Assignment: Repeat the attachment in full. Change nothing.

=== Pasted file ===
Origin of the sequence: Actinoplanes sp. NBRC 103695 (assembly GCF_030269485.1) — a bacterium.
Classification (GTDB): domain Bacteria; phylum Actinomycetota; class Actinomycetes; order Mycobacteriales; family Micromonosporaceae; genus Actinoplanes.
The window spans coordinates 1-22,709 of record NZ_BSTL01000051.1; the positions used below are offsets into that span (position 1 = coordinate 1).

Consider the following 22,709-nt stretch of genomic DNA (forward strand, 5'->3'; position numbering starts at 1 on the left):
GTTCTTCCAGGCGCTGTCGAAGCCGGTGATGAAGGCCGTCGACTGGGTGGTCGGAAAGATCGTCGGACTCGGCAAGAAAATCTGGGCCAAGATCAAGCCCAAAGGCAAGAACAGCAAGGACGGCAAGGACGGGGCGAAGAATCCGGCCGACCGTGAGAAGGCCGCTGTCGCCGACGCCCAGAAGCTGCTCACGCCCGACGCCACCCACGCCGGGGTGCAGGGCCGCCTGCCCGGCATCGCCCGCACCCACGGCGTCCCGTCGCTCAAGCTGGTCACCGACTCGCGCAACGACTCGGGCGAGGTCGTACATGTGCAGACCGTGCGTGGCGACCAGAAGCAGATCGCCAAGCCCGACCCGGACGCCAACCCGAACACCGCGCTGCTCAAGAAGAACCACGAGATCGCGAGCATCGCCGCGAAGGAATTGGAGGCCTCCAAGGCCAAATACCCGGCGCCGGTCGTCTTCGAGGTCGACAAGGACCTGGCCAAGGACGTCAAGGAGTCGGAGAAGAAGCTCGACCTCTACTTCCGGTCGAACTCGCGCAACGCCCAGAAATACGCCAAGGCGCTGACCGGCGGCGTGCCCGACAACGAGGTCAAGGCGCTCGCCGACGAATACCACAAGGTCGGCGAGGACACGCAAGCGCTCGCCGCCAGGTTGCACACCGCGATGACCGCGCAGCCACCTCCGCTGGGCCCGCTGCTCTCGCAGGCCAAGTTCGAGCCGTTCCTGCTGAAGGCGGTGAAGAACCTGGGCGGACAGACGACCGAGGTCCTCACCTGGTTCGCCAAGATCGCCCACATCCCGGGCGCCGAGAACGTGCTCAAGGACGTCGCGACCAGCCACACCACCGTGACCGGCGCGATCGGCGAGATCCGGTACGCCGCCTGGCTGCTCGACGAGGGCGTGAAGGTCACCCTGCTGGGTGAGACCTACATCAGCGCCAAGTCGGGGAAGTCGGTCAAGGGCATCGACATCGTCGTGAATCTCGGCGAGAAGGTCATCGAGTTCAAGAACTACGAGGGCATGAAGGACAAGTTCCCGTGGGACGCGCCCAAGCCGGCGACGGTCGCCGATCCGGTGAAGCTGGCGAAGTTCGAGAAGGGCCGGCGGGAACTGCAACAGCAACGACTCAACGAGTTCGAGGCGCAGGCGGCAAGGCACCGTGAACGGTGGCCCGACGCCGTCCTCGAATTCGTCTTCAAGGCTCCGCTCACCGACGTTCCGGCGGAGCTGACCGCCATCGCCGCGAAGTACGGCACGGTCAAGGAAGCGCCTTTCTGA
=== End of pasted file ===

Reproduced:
Origin of the sequence: Actinoplanes sp. NBRC 103695 (assembly GCF_030269485.1) — a bacterium.
Classification (GTDB): domain Bacteria; phylum Actinomycetota; class Actinomycetes; order Mycobacteriales; family Micromonosporaceae; genus Actinoplanes.
The window spans coordinates 1-22,709 of record NZ_BSTL01000051.1; the positions used below are offsets into that span (position 1 = coordinate 1).

Consider the following 22,709-nt stretch of genomic DNA (forward strand, 5'->3'; position numbering starts at 1 on the left):
GTTCTTCCAGGCGCTGTCGAAGCCGGTGATGAAGGCCGTCGACTGGGTGGTCGGAAAGATCGTCGGACTCGGCAAGAAAATCTGGGCCAAGATCAAGCCCAAAGGCAAGAACAGCAAGGACGGCAAGGACGGGGCGAAGAATCCGGCCGACCGTGAGAAGGCCGCTGTCGCCGACGCCCAGAAGCTGCTCACGCCCGACGCCACCCACGCCGGGGTGCAGGGCCGCCTGCCCGGCATCGCCCGCACCCACGGCGTCCCGTCGCTCAAGCTGGTCACCGACTCGCGCAACGACTCGGGCGAGGTCGTACATGTGCAGACCGTGCGTGGCGACCAGAAGCAGATCGCCAAGCCCGACCCGGACGCCAACCCGAACACCGCGCTGCTCAAGAAGAACCACGAGATCGCGAGCATCGCCGCGAAGGAATTGGAGGCCTCCAAGGCCAAATACCCGGCGCCGGTCGTCTTCGAGGTCGACAAGGACCTGGCCAAGGACGTCAAGGAGTCGGAGAAGAAGCTCGACCTCTACTTCCGGTCGAACTCGCGCAACGCCCAGAAATACGCCAAGGCGCTGACCGGCGGCGTGCCCGACAACGAGGTCAAGGCGCTCGCCGACGAATACCACAAGGTCGGCGAGGACACGCAAGCGCTCGCCGCCAGGTTGCACACCGCGATGACCGCGCAGCCACCTCCGCTGGGCCCGCTGCTCTCGCAGGCCAAGTTCGAGCCGTTCCTGCTGAAGGCGGTGAAGAACCTGGGCGGACAGACGACCGAGGTCCTCACCTGGTTCGCCAAGATCGCCCACATCCCGGGCGCCGAGAACGTGCTCAAGGACGTCGCGACCAGCCACACCACCGTGACCGGCGCGATCGGCGAGATCCGGTACGCCGCCTGGCTGCTCGACGAGGGCGTGAAGGTCACCCTGCTGGGTGAGACCTACATCAGCGCCAAGTCGGGGAAGTCGGTCAAGGGCATCGACATCGTCGTGAATCTCGGCGAGAAGGTCATCGAGTTCAAGAACTACGAGGGCATGAAGGACAAGTTCCCGTGGGACGCGCCCAAGCCGGCGACGGTCGCCGATCCGGTGAAGCTGGCGAAGTTCGAGAAGGGCCGGCGGGAACTGCAACAGCAACGACTCAACGAGTTCGAGGCGCAGGCGGCAAGGCACCGTGAACGGTGGCCCGACGCCGTCCTCGAATTCGTCTTCAAGGCTCCGCTCACCGACGTTCCGGCGGAGCTGACCGCCATCGCCGCGAAGTACGGCACGGTCAAGGAAGCGCCTTTCTGA